Are Social Media Background Checks Acceptable?
As social media has taken over our social lives it’s more common than not to have employers do social media background checks on you prior to being hired for a job. Often times people are posting their thoughts, opinions and even manage to over-share personal information online. Snooping may be one thing, just to get a glance at who is representing your company. But where do employers draw the line?
With Facebook, Twitter, LinkedIn, Google+, Instagram, Youtube and many more available social media outlets available, it’s nearly inevitable that there will be some research done on you. However, some employers take it even further doing extensive Google searches or even opening up Google Alerts on potential candidates.
When this has been done are the employers still just snooping, or have they taken it too far? Has our privacy been broken? Are we biasing candidates and opening cases for discrimination claims?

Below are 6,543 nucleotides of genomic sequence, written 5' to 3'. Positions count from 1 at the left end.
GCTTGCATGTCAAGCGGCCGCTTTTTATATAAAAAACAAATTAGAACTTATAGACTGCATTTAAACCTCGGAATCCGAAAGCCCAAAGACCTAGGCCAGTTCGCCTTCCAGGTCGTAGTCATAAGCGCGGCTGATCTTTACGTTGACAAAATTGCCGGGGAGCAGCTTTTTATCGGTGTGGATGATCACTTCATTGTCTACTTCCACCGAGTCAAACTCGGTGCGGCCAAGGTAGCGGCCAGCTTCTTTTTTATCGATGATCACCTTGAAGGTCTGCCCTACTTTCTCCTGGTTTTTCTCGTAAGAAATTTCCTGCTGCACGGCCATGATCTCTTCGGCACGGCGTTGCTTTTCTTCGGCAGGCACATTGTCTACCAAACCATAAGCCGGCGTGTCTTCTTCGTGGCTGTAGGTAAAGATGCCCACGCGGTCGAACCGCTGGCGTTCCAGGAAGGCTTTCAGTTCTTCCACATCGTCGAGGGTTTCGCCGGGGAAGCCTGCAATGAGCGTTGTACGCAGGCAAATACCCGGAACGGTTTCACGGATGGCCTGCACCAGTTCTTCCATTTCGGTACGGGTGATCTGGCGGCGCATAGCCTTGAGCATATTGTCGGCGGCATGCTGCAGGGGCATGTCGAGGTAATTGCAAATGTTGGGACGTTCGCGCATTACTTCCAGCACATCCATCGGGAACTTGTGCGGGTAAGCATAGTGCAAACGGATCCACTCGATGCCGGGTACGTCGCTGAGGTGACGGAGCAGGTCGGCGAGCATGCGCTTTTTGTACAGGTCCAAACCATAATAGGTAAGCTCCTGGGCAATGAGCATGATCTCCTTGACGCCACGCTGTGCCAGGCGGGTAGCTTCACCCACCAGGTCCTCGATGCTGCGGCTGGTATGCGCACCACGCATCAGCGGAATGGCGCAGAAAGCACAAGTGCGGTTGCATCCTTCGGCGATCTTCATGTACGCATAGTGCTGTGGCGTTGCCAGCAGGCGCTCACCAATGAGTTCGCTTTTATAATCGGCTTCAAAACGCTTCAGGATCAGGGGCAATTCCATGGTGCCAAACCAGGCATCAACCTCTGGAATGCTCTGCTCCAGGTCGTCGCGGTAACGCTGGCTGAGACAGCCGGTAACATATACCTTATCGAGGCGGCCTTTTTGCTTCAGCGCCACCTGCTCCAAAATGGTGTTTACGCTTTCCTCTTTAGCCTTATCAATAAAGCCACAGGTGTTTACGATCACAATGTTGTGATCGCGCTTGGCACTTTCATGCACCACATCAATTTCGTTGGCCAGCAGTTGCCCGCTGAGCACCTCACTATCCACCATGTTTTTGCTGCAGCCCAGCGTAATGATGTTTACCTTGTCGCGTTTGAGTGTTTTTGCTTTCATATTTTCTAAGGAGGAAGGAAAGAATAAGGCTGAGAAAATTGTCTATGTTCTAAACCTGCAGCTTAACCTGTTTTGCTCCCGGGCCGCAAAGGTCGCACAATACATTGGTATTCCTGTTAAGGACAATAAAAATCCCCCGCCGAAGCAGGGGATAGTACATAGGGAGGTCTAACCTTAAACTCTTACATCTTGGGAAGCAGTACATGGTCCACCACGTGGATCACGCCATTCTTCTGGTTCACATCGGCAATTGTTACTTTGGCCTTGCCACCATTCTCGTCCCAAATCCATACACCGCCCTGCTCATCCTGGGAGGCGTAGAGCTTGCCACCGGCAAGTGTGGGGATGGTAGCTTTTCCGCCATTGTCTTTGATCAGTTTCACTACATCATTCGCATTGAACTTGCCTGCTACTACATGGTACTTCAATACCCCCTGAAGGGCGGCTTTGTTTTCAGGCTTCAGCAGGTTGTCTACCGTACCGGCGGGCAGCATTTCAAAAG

Social background checks should be taken as far a personal reference should be taken, no further. Be respectful of others’ privacy and private lives.
When searching social media pages companies will be looking for any of the following:
• Does professionalism exist?
• To assess if they would be a good fit for the company
• To learn more about the candidates prior work and qualifications
• To assure there are no “bad warning signs”
And though it may all sound bad, it isn’t. Many employers have had good experiences with social media background checks. Employers get a good feel on the personal image and professionalism behind each candidate, and sometimes even screens out those that are clearly unfit for the position.
Any person who is looking for a job needs to be prepared for the chance that a possible future employer may be looking at your social media information. It is important to keep posts clean at all times, images less than embarrassing or illegal, and privacy settings where they need to be.
As for employers, they too should be careful when snooping for information on candidates. It is important that they stick to relevant information on candidates. This can be considered unethical and in some jurisdictions illegal also.
Employers should be cautious as they do social media background checks, and keep things legal. No discrimination is allowed, and no snooping further than relevant information is legal. Also be sure to warn candidates that they may be up for a social media background check so they can prepare their pages accordingly. Be prepared to fill vacancies with people who may live differently than you.